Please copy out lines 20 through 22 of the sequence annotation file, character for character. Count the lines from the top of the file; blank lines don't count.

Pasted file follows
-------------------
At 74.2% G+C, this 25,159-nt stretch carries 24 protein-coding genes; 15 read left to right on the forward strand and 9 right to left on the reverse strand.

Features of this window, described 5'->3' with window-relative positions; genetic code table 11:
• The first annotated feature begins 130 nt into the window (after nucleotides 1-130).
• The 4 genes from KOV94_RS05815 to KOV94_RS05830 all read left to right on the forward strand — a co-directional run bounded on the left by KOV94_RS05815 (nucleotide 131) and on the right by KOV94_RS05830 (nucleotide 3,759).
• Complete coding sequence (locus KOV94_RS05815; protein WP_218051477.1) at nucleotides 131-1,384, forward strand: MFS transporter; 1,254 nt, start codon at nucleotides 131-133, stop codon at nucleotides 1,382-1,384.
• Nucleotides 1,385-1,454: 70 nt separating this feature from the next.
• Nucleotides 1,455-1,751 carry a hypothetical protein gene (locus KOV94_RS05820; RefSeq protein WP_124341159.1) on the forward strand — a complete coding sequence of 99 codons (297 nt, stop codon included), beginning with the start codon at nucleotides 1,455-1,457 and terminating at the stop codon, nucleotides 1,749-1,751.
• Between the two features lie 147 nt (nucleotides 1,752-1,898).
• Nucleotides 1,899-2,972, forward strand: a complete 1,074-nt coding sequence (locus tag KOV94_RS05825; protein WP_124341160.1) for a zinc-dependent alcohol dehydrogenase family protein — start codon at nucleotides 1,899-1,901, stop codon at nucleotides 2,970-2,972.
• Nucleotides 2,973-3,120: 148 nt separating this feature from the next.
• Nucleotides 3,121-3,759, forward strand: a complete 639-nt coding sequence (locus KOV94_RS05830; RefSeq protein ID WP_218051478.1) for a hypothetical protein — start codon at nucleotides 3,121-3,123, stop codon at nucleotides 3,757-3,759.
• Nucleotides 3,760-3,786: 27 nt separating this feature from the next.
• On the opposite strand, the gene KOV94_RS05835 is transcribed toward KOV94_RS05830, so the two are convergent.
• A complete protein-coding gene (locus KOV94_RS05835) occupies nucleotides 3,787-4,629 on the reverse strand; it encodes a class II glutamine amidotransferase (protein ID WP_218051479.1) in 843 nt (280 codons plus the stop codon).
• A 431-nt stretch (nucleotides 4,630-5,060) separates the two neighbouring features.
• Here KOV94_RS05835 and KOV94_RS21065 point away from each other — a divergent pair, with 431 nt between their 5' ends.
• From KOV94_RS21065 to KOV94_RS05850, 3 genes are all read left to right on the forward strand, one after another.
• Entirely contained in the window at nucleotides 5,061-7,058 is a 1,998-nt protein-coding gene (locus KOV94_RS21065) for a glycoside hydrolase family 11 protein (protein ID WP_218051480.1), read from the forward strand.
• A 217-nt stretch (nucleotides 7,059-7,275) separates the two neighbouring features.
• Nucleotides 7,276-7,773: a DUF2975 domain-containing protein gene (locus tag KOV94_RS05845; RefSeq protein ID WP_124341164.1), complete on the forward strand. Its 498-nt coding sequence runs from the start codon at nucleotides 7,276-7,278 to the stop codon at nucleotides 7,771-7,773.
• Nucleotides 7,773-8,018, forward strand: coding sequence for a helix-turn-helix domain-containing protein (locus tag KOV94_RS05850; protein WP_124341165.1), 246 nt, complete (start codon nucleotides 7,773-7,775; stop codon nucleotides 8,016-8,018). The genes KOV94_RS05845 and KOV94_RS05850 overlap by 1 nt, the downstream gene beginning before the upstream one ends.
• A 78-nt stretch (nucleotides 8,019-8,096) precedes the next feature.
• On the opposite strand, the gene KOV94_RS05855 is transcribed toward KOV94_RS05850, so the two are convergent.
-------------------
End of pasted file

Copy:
• Nucleotides 7,276-7,773: a DUF2975 domain-containing protein gene (locus tag KOV94_RS05845; RefSeq protein ID WP_124341164.1), complete on the forward strand. Its 498-nt coding sequence runs from the start codon at nucleotides 7,276-7,278 to the stop codon at nucleotides 7,771-7,773.
• Nucleotides 7,773-8,018, forward strand: coding sequence for a helix-turn-helix domain-containing protein (locus tag KOV94_RS05850; protein WP_124341165.1), 246 nt, complete (start codon nucleotides 7,773-7,775; stop codon nucleotides 8,016-8,018). The genes KOV94_RS05845 and KOV94_RS05850 overlap by 1 nt, the downstream gene beginning before the upstream one ends.
• A 78-nt stretch (nucleotides 8,019-8,096) precedes the next feature.